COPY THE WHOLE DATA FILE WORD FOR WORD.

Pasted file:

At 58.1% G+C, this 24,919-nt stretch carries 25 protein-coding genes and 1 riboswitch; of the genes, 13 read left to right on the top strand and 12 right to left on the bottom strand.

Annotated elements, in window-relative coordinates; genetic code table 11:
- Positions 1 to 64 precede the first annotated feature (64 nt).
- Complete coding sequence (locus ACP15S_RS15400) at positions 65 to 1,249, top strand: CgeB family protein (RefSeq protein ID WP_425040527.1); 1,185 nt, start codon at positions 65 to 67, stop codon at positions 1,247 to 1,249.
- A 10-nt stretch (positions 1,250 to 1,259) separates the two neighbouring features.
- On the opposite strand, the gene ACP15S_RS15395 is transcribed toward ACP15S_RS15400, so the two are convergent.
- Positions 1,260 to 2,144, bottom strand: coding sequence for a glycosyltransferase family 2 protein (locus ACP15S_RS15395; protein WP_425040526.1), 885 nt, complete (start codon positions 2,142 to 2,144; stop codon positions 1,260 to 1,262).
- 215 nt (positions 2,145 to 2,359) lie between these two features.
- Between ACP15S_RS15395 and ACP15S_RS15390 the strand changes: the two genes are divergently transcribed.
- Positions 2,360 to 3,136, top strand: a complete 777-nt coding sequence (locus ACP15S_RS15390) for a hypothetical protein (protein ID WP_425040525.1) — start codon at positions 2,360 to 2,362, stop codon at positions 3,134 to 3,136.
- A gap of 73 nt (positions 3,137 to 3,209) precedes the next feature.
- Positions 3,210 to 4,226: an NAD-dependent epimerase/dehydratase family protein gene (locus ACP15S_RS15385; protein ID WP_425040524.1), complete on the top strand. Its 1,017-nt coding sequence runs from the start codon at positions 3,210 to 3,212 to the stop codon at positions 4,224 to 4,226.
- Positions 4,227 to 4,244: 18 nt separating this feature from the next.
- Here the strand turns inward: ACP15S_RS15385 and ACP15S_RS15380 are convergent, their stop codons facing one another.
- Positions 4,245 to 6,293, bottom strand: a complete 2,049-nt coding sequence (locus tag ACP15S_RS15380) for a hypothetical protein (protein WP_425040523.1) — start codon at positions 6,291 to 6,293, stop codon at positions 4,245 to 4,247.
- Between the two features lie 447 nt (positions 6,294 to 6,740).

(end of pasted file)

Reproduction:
At 58.1% G+C, this 24,919-nt stretch carries 25 protein-coding genes and 1 riboswitch; of the genes, 13 read left to right on the top strand and 12 right to left on the bottom strand.

Annotated elements, in window-relative coordinates; genetic code table 11:
- Positions 1 to 64 precede the first annotated feature (64 nt).
- Complete coding sequence (locus ACP15S_RS15400) at positions 65 to 1,249, top strand: CgeB family protein (RefSeq protein ID WP_425040527.1); 1,185 nt, start codon at positions 65 to 67, stop codon at positions 1,247 to 1,249.
- A 10-nt stretch (positions 1,250 to 1,259) separates the two neighbouring features.
- On the opposite strand, the gene ACP15S_RS15395 is transcribed toward ACP15S_RS15400, so the two are convergent.
- Positions 1,260 to 2,144, bottom strand: coding sequence for a glycosyltransferase family 2 protein (locus ACP15S_RS15395; protein WP_425040526.1), 885 nt, complete (start codon positions 2,142 to 2,144; stop codon positions 1,260 to 1,262).
- 215 nt (positions 2,145 to 2,359) lie between these two features.
- Between ACP15S_RS15395 and ACP15S_RS15390 the strand changes: the two genes are divergently transcribed.
- Positions 2,360 to 3,136, top strand: a complete 777-nt coding sequence (locus ACP15S_RS15390) for a hypothetical protein (protein ID WP_425040525.1) — start codon at positions 2,360 to 2,362, stop codon at positions 3,134 to 3,136.
- A gap of 73 nt (positions 3,137 to 3,209) precedes the next feature.
- Positions 3,210 to 4,226: an NAD-dependent epimerase/dehydratase family protein gene (locus ACP15S_RS15385; protein ID WP_425040524.1), complete on the top strand. Its 1,017-nt coding sequence runs from the start codon at positions 3,210 to 3,212 to the stop codon at positions 4,224 to 4,226.
- Positions 4,227 to 4,244: 18 nt separating this feature from the next.
- Here the strand turns inward: ACP15S_RS15385 and ACP15S_RS15380 are convergent, their stop codons facing one another.
- Positions 4,245 to 6,293, bottom strand: a complete 2,049-nt coding sequence (locus tag ACP15S_RS15380) for a hypothetical protein (protein WP_425040523.1) — start codon at positions 6,291 to 6,293, stop codon at positions 4,245 to 4,247.
- Between the two features lie 447 nt (positions 6,294 to 6,740).